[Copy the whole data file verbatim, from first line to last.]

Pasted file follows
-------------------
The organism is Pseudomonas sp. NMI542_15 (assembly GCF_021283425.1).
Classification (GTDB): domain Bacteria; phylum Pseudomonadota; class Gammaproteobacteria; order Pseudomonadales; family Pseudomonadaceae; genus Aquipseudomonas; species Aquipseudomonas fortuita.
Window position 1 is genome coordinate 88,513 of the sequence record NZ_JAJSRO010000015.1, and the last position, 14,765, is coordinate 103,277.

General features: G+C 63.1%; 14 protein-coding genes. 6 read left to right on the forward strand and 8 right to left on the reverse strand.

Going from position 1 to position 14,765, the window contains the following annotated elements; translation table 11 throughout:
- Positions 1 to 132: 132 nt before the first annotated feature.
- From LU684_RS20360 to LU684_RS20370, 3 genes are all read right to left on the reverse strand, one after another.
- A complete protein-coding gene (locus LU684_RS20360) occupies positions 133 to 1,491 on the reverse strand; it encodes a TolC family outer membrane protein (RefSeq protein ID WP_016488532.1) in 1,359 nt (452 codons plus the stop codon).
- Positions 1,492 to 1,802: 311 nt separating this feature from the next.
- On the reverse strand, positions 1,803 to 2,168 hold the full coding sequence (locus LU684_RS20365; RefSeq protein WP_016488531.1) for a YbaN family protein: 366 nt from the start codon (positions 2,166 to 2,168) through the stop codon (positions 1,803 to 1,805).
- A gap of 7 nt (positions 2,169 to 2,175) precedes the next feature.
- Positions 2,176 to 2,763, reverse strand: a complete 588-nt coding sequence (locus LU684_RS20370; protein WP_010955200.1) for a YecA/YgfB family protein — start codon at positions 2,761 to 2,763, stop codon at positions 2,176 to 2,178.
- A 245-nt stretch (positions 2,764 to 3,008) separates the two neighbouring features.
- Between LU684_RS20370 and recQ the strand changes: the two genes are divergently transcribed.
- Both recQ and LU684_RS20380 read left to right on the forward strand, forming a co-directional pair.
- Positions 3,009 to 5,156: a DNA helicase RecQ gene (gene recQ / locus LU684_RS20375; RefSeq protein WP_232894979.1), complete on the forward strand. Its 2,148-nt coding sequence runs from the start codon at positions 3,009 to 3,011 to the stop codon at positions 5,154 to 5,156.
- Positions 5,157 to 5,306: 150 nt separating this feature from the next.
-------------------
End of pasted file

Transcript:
The organism is Pseudomonas sp. NMI542_15 (assembly GCF_021283425.1).
Classification (GTDB): domain Bacteria; phylum Pseudomonadota; class Gammaproteobacteria; order Pseudomonadales; family Pseudomonadaceae; genus Aquipseudomonas; species Aquipseudomonas fortuita.
Window position 1 is genome coordinate 88,513 of the sequence record NZ_JAJSRO010000015.1, and the last position, 14,765, is coordinate 103,277.

General features: G+C 63.1%; 14 protein-coding genes. 6 read left to right on the forward strand and 8 right to left on the reverse strand.

Going from position 1 to position 14,765, the window contains the following annotated elements; translation table 11 throughout:
- Positions 1 to 132: 132 nt before the first annotated feature.
- From LU684_RS20360 to LU684_RS20370, 3 genes are all read right to left on the reverse strand, one after another.
- A complete protein-coding gene (locus LU684_RS20360) occupies positions 133 to 1,491 on the reverse strand; it encodes a TolC family outer membrane protein (RefSeq protein ID WP_016488532.1) in 1,359 nt (452 codons plus the stop codon).
- Positions 1,492 to 1,802: 311 nt separating this feature from the next.
- On the reverse strand, positions 1,803 to 2,168 hold the full coding sequence (locus LU684_RS20365; RefSeq protein WP_016488531.1) for a YbaN family protein: 366 nt from the start codon (positions 2,166 to 2,168) through the stop codon (positions 1,803 to 1,805).
- A gap of 7 nt (positions 2,169 to 2,175) precedes the next feature.
- Positions 2,176 to 2,763, reverse strand: a complete 588-nt coding sequence (locus LU684_RS20370; protein WP_010955200.1) for a YecA/YgfB family protein — start codon at positions 2,761 to 2,763, stop codon at positions 2,176 to 2,178.
- A 245-nt stretch (positions 2,764 to 3,008) separates the two neighbouring features.
- Between LU684_RS20370 and recQ the strand changes: the two genes are divergently transcribed.
- Both recQ and LU684_RS20380 read left to right on the forward strand, forming a co-directional pair.
- Positions 3,009 to 5,156: a DNA helicase RecQ gene (gene recQ / locus LU684_RS20375; RefSeq protein WP_232894979.1), complete on the forward strand. Its 2,148-nt coding sequence runs from the start codon at positions 3,009 to 3,011 to the stop codon at positions 5,154 to 5,156.
- Positions 5,157 to 5,306: 150 nt separating this feature from the next.